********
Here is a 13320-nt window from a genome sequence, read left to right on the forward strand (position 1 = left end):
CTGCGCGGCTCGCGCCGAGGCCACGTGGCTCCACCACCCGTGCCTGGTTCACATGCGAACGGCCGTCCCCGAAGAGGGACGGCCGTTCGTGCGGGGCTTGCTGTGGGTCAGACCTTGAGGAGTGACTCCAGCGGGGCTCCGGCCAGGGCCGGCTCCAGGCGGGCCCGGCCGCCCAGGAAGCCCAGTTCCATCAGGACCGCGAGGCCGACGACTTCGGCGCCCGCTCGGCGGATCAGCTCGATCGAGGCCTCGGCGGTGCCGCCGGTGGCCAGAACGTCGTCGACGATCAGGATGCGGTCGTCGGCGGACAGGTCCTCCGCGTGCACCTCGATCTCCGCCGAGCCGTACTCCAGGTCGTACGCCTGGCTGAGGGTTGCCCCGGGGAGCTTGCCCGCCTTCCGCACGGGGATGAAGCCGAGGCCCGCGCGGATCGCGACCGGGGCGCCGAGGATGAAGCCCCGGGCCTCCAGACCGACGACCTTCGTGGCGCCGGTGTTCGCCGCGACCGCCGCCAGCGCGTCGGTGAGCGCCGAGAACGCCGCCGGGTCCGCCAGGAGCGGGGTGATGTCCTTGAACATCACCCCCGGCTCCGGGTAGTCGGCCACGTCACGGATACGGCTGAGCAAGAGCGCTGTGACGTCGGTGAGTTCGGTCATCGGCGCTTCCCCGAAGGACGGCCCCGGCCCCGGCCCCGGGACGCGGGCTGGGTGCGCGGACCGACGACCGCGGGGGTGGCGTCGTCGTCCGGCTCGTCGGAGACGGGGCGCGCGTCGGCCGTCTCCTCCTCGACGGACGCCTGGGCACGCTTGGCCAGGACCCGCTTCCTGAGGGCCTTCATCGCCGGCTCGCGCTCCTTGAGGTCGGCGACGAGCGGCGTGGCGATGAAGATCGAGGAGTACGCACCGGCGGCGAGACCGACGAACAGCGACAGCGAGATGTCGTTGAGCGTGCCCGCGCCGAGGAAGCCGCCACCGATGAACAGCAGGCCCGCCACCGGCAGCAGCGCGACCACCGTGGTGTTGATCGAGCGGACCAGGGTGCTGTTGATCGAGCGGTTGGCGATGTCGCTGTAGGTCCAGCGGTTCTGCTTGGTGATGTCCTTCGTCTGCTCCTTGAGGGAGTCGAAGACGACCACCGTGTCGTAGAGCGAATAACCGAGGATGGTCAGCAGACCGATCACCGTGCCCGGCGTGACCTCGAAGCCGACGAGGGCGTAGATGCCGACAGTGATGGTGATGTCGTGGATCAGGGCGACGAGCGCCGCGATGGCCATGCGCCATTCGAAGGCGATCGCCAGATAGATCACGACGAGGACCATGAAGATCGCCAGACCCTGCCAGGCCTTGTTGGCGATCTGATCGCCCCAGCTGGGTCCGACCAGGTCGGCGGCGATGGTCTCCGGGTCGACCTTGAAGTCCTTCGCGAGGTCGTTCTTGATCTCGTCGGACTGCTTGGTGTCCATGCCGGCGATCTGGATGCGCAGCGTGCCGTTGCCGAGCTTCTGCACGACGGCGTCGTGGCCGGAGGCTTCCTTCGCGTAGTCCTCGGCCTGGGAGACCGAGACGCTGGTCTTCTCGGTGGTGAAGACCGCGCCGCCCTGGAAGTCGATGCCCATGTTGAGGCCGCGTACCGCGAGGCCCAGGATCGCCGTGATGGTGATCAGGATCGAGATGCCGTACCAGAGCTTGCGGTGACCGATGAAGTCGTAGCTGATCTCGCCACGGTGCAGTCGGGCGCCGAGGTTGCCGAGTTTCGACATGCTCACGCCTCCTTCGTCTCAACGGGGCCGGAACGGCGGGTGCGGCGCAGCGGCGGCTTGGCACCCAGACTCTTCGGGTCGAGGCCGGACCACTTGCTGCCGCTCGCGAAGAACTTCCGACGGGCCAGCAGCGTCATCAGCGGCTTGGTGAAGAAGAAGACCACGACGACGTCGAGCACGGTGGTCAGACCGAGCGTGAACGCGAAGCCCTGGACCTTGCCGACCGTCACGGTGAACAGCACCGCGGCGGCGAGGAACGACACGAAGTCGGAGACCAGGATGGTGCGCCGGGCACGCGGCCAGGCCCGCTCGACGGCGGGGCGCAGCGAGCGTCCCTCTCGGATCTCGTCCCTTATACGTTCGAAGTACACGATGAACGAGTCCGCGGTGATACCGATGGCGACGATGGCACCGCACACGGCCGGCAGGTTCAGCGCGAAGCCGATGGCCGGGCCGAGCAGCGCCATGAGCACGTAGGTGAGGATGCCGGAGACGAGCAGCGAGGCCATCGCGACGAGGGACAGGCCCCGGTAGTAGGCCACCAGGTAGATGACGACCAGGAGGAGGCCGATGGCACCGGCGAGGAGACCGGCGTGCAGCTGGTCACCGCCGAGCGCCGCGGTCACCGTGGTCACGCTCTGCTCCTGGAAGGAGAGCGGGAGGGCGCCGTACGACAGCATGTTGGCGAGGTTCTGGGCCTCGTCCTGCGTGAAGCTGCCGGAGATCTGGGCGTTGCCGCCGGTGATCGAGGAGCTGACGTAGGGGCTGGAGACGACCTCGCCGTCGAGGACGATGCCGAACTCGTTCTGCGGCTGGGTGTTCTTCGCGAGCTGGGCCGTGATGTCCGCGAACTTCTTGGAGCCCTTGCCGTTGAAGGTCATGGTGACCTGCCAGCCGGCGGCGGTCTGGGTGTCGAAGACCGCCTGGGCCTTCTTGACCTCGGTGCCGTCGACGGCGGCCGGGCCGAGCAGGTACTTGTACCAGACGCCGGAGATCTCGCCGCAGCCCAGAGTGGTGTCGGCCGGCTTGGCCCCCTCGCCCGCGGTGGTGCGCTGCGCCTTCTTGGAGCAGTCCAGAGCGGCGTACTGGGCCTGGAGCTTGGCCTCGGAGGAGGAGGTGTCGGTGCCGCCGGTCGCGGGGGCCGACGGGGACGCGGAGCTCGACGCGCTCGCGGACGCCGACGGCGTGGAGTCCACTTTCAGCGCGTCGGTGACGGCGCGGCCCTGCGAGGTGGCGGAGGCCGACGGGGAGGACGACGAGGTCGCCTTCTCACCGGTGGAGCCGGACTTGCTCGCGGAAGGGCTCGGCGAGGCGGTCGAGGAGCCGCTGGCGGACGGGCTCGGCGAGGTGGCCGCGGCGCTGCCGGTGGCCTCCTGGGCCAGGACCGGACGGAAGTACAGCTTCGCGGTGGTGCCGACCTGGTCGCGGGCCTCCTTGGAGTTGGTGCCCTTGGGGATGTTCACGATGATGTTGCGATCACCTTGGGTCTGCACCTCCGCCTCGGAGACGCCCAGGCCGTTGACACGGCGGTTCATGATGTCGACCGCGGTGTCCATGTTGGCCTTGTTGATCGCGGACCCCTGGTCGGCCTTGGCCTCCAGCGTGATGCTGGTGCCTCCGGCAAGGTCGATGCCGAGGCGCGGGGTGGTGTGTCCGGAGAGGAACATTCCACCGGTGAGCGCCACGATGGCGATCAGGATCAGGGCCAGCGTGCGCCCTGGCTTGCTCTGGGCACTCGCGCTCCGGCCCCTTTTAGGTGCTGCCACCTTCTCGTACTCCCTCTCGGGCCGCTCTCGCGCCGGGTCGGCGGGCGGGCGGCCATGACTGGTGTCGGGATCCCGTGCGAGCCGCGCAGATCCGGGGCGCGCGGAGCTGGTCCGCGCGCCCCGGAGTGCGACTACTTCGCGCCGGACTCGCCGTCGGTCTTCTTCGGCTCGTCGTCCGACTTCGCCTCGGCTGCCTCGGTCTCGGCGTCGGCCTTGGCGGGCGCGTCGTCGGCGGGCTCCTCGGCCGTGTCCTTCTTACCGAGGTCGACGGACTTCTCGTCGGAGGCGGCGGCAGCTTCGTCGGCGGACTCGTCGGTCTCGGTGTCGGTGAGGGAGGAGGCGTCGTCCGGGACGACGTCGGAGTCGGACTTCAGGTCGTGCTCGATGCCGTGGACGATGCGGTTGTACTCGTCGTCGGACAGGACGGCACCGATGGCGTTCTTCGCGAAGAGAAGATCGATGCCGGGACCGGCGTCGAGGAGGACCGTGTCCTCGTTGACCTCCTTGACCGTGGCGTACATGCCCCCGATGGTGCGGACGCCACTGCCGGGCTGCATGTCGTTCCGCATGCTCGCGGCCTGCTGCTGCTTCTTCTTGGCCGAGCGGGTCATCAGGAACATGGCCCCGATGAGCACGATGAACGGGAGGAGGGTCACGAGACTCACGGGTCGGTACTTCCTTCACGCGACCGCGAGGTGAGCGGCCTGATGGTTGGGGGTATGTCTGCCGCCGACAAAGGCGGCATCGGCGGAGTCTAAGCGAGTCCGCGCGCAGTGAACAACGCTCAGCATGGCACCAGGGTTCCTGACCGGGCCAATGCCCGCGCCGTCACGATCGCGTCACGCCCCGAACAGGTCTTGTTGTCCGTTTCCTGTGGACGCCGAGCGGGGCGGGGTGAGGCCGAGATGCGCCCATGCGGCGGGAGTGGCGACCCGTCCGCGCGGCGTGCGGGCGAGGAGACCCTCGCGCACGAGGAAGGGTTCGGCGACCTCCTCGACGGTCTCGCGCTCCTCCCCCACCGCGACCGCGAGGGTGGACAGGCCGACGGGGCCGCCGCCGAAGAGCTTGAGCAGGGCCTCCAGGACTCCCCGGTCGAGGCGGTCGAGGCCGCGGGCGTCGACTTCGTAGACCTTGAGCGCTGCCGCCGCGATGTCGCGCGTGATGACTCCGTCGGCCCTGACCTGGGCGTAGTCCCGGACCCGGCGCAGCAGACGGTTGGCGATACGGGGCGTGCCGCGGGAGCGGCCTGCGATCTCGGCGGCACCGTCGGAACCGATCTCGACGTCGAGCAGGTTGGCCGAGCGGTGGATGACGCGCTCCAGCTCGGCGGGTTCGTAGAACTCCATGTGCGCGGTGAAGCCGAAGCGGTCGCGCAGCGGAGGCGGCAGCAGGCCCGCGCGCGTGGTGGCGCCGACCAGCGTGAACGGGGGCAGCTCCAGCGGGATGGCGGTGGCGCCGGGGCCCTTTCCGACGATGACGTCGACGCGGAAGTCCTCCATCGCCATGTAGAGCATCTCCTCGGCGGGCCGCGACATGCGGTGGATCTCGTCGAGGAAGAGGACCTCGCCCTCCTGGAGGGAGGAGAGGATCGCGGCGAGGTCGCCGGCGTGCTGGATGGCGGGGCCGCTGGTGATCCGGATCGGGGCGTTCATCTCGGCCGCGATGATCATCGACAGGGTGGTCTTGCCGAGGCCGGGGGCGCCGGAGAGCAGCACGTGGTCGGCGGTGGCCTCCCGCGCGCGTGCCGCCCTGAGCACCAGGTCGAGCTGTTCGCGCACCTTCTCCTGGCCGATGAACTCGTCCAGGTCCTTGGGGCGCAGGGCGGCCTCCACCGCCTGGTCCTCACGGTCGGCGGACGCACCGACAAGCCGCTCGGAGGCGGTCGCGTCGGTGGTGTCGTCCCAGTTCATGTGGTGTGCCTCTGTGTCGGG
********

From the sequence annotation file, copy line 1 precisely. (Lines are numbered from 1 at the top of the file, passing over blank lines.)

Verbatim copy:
Here is a 13320-nt window from a genome sequence, read left to right on the forward strand (position 1 = left end):